3. A Nonny Mouse says:

    It’s (or rather, was) also possible to turn the X-ray picture around and get the wrong absolute configuration as happened with the clerodane series, which lead to a lot of horrible naming conventions.

  4. Mark says:

    There are probably quite a few dodgy natural products out there, harvested from the interface of chemistry and biology, where biologists are forced to go without a guide into territory that for them is a bit wobbly, and where identification has to be based on a mass spec coupled with imagination, a trailing wind, and maybe 1ug of product at best (on the plus side, in a crude mixture that probably hasn’t been handled much – before a chromatographer got their paws on it, anyway). Getting 1mg (or at least 0.1mg) of pure compound for a friendly NMR spectroscopist is a complete impossibility for people looking at interesting-but-dilute natural products in small, intractable source-organisms. If something is reported as a novel product, it will probably get at least some chemical attention from a reviewer, but if it appears as a side-line in a paper that’s primarily biological, it may not get the critical appraisal it really needs. Unfortunately there is no way to publish a structure (or enter it in a database) with an appended probability-value of its being correct! Seriously, there should be. Sometimes it’s good to know that someone guessed that this is a methylated version of X, with some decent evidence, but took a complete random punt on where the methyl group is (methylation alone is useful information even if you don’t know where it’s gone), but it’s hard to keep track of this sort of uncertainty.

  5. Anonymous says:

    Here’s an example from “Perspectives in Organic Chemistry”, 1956, Chapter “Synthesis”, by RBW, pp. 155-184:
    “Cyclopentane-1,3-dione provides an instructive elementary lesson in this respect. After the compound had eluded a number of plausible synthetic attempts, many chemists were tempted to consider that it must be an unstable substance — that, for example, it might be susceptible to very ready cleavage. Yet when it appeared on the chemical scene recently for the first time, it was produced by the action of boiling hydriodic acid and red phosphorus on a degradation product of aureomycin!”
    There are natural products that, upon isolation, are known to be unstable to their own functionality. E.g., prephenate (salt) is stable. Upon attempts to capture prephenic ACID, it undergoes self-catalyzed acid dehydration to phenyl pyruvate, essentially dissolving in its own tears. It is one of many chemical squonks.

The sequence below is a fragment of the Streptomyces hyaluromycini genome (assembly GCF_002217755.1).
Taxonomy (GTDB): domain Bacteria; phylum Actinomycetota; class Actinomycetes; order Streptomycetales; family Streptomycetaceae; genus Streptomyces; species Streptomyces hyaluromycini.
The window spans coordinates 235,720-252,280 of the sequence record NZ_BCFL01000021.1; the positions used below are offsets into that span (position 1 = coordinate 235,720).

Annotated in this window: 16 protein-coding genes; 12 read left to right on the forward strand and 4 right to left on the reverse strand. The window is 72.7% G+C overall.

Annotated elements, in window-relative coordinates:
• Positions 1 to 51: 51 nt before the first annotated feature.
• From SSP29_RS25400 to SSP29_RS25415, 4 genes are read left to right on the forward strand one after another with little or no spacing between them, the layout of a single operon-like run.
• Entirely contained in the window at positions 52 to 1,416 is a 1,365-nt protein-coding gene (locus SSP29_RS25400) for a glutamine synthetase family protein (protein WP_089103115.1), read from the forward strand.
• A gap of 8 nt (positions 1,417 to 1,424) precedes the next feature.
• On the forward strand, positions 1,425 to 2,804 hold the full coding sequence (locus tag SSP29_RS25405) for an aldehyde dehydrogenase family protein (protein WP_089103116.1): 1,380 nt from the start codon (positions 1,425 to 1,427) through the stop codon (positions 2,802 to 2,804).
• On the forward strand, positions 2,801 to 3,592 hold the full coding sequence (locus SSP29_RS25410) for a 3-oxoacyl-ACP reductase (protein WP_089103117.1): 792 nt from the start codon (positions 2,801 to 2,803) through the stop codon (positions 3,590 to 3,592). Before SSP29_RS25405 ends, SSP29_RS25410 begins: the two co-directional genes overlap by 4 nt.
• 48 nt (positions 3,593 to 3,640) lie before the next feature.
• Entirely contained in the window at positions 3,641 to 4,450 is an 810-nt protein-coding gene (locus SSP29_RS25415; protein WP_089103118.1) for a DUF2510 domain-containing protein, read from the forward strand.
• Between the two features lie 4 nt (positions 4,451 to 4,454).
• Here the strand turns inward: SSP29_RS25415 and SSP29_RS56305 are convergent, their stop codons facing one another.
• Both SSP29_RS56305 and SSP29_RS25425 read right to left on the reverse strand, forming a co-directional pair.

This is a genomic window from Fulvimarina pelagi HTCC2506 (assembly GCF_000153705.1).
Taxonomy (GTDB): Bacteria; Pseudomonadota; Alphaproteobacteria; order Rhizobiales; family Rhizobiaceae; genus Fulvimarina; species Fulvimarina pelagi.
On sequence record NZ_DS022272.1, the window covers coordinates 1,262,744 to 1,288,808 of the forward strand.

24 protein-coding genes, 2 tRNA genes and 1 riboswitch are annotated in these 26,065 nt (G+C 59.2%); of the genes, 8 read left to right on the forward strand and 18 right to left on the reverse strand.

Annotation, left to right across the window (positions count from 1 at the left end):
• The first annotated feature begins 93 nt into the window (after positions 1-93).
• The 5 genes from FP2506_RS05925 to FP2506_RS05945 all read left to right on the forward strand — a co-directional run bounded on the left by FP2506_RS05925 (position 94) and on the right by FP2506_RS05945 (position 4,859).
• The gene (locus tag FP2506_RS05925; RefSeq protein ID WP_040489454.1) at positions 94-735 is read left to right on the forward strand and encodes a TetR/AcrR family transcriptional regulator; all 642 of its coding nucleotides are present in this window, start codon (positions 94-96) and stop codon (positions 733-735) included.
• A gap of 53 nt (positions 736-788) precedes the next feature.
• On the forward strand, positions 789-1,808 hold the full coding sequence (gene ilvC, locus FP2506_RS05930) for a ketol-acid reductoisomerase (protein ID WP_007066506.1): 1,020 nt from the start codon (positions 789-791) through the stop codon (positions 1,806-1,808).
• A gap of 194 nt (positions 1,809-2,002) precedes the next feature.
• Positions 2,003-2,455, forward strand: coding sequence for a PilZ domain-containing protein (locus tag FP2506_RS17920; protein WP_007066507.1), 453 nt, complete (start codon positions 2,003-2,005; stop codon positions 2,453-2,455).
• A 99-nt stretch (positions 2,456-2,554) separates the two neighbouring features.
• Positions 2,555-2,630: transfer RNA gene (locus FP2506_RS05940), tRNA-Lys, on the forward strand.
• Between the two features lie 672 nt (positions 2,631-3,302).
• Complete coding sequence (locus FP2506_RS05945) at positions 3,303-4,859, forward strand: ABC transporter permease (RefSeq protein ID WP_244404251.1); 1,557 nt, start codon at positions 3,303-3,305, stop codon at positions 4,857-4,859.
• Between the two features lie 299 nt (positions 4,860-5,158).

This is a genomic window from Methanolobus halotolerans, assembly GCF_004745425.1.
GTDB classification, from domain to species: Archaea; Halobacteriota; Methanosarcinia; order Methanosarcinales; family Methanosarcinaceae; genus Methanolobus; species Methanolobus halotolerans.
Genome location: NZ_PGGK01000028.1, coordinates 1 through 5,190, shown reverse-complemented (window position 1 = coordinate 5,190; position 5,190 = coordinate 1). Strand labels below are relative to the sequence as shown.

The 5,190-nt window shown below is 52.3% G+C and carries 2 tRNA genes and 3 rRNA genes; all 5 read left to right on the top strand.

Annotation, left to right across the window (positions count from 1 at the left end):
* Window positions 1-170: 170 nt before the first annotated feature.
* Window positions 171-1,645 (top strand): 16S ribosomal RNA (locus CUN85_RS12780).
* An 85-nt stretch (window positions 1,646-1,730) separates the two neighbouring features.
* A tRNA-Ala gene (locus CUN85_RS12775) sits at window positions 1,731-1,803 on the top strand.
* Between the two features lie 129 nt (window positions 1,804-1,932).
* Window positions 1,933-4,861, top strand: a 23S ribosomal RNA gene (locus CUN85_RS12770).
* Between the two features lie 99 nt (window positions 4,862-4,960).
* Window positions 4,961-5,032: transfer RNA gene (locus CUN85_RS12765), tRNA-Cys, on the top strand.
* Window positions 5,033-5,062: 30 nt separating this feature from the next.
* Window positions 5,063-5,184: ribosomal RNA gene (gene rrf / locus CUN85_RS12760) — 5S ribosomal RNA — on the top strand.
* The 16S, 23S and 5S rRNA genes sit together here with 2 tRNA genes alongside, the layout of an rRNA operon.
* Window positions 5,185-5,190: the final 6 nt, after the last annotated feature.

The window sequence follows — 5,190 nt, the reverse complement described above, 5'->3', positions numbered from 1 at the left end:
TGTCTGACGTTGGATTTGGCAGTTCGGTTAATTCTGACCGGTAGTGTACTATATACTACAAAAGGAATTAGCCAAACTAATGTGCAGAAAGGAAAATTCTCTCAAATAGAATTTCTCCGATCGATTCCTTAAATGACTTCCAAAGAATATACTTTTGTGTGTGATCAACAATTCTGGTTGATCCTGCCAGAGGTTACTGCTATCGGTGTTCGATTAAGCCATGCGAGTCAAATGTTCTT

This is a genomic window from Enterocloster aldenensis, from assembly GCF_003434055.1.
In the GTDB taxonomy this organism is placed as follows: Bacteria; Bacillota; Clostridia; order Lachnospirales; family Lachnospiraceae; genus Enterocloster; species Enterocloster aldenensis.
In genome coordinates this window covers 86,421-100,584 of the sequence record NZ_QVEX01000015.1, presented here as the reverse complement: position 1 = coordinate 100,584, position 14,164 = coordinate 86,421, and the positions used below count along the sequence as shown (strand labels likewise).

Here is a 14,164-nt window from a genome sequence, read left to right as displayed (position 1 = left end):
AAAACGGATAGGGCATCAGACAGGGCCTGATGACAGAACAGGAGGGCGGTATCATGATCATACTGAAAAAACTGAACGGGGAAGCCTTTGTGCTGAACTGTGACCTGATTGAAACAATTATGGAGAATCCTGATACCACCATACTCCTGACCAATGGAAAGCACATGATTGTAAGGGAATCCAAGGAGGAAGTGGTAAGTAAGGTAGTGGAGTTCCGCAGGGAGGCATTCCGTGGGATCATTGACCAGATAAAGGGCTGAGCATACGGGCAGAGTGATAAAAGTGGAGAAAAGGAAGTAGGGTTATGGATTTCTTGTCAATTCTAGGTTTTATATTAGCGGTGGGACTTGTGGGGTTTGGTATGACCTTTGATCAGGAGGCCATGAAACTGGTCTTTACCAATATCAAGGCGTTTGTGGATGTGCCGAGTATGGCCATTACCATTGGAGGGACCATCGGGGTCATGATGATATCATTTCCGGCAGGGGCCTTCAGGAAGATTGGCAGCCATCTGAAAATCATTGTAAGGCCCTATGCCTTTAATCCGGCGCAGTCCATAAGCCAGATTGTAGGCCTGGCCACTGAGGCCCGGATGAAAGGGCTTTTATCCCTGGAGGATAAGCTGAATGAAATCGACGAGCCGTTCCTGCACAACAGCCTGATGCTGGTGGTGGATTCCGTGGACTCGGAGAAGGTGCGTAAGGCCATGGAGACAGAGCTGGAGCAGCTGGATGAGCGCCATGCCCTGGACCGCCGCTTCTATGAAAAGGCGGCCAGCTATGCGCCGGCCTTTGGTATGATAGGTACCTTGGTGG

From wikipedia (link in my handle):
    “Hunters who have attempted to catch squonks have found that the creature is capable of evading capture by dissolving completely into a pool of tears and bubbles when cornered. A certain J.P. Wentling is supposed to have coaxed one into a bag, which, while he was carrying it home suddenly lightened. On inspection, he found that the bag contained only the liquid remains of the sad animal. … The “scientific name” of the squonk, Lacrimacorpus dissolvens, comes from Latin words meaning “tear”, “body”, and “dissolve”.

    The Capon article cited by Derek is behind a paywall (aaaaarrrrgh!). There are probably more chemical squonks therein.

  6. Curt F. says:

    These days, LC-MS is good enough that after traditional “grind-and-find” fractionation and structure solving, it should be almost routine to look for the molecule you’ve purified and characterized in crude extracts. If you want to be extra sure, perhaps you make a few different crude extracts, using different solvents/formulations/etc…

  7. JCR says:

    Just making a crude extract of an organism will release many enzymes that can alter other compounds unless steps are taken to block the activity. Simple examples are proteases and nucleases that can hydrolyze the polymeric compound one is looking for. The first report of DNA polymerase from Thermus aquaticus was later shown to be a proteolysed portion of the full length molecule. Both it and the full length molecule could extend DNA but only the full length molecule had an associated 5′ to 3′ nuclease activity useful for an in-process detection of PCR product production.

  8. István Ujváry says:

    Take, for example the ‘phytocannabinoids’ THC and CBD formed upon decarboxylation of THC-COOH and CBD-COOH, the genuine biosynthetic products produced by hemp (Cannabis sativa). Yet (almost) everybody considers them ‘natural products’.